The following commentary comes from an independent investor or market observer as part of TheStreet's guest contributor program, which is separate from the company's news coverage.
NEW YORK (
) -- If you happened to start 2011 by deciding to go to the Bahamas and sit out the market for 12 months, it wouldn't have been a bad idea at all.
As of Tuesday morning, the
S&P 500 Index
found itself sitting just about where it began the year.
Of course, you would have missed the wild, volatile ride that has been the hallmark of this year's equity market performance, particularly since July.
The last couple of weeks have been a microcosm of 2011, as last week's market action shot up in reaction to the latest round of good EU news, which, true to form, came on the tail-end of the prior week's most recent round of EU blues.
This time, the upward nudge came from the lips of the vice-president of the European Central Bank (ECB). He emphatically stated that it was "absurd" to even consider that the European Union would not survive as a monetary union, and, just in case anyone didn't see the folly of such thinking, he drove the point home by concluding that it was "unthinkable" to even consider that the euro wouldn't survive.
Apparently, Wall Street, always game to go along with a good pronouncement, was swayed by the VP's argument. Either that or the fact that investors like to believe in Santa Claus, or at least a rally established in his name.
In any event, the
Dow Jones Industrial Average
ended up gaining 3.6% on the week, putting it up 6% for the year. The
S&P 500 Index
had a similarly impressive week, up 3.7%, though, as mentioned, it barely was enough to push the benchmark index over the hump, landing at a mere 0.6% above the flat-line. Meanwhile, the tech-laden
Nasdaq Composite Index
, which added 2.5% as of last Friday, found itself the odd man out, still under water by 1.3%.
With all that has occurred over the course of the year, it is somewhat surprising that the final fate of the equity market still remains in doubt, and won't be decided until possibly the last trading day of 2011.
Adding to the mix of variables in the equation, the extremely low volume of trading that occurs this time of year lends itself to higher volatility than usual, even for this high volatility market.
Yet another factor that will help decide whether the major indexes end up in the red or black for the year is the holiday tradition of end-of-the-year "window dressing", when money managers attempt to dress up their portfolios, though putting lipstick on a pig, as has been frequently observed, still leaves one with a pig.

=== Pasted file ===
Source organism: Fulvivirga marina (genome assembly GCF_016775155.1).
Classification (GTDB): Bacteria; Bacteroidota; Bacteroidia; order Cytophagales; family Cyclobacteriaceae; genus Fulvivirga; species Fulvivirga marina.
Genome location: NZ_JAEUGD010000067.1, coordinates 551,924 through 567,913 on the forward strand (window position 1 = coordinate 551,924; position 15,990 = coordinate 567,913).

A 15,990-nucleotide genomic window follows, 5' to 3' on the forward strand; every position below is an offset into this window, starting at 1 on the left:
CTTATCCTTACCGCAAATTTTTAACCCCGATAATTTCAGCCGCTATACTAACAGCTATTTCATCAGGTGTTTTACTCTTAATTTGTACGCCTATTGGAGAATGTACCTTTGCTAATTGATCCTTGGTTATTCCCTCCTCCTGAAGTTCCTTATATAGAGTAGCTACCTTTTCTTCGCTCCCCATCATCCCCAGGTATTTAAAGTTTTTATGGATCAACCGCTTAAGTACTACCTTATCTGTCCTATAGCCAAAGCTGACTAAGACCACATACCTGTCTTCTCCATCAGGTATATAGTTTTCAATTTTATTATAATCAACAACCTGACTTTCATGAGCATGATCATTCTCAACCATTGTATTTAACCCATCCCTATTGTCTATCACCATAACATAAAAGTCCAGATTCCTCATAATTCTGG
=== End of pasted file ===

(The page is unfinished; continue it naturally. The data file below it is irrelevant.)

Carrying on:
On the Options Front
If you are tired of partying for the holiday and care to consider a last trade before the end of the year, a pairing of volatility and precious metals might be of interest. Silver, which has mainly been staggering sideways since its mercurial rise and fall, seems to be finding a level of support of 27.50.
There are a number of factors that could return this metal to the radar of speculators in a big way, and, while there remains a degree of danger of additional downside, a look at the chart of SLV indicates that there is more upside to the trade.
For this trade, you could use the
Silver Trust ETF
, which is designed to track the spot price of silver bullion, and
S&P 500 VIX Short-Term Futures ETN
, which tracks the VIX volatility index.
This trade is long silver and long volatility. What this does is allows you to gain from an upward move in the precious metal, while hedging with a VIX derivative in order to cover yourself if the market turns down.
The trade is somewhat counter-intuitive as a pair trade, as you are going long both ETFs. However, generally speaking, when the market goes down, the VIX goes up, and vice versa.
The trade: SLV APRIL12 35 CALL (Debit of .65). VXX MARCH 12 50 CALL (Debit of 1.39). Ratio the trade 2x in favor of SLV. Happy hunting and make sure you hedge!
This commentary comes from an independent investor or market observer as part of TheStreet guest contributor program. The views expressed are those of the author and do not necessarily represent the views of TheStreet or its management.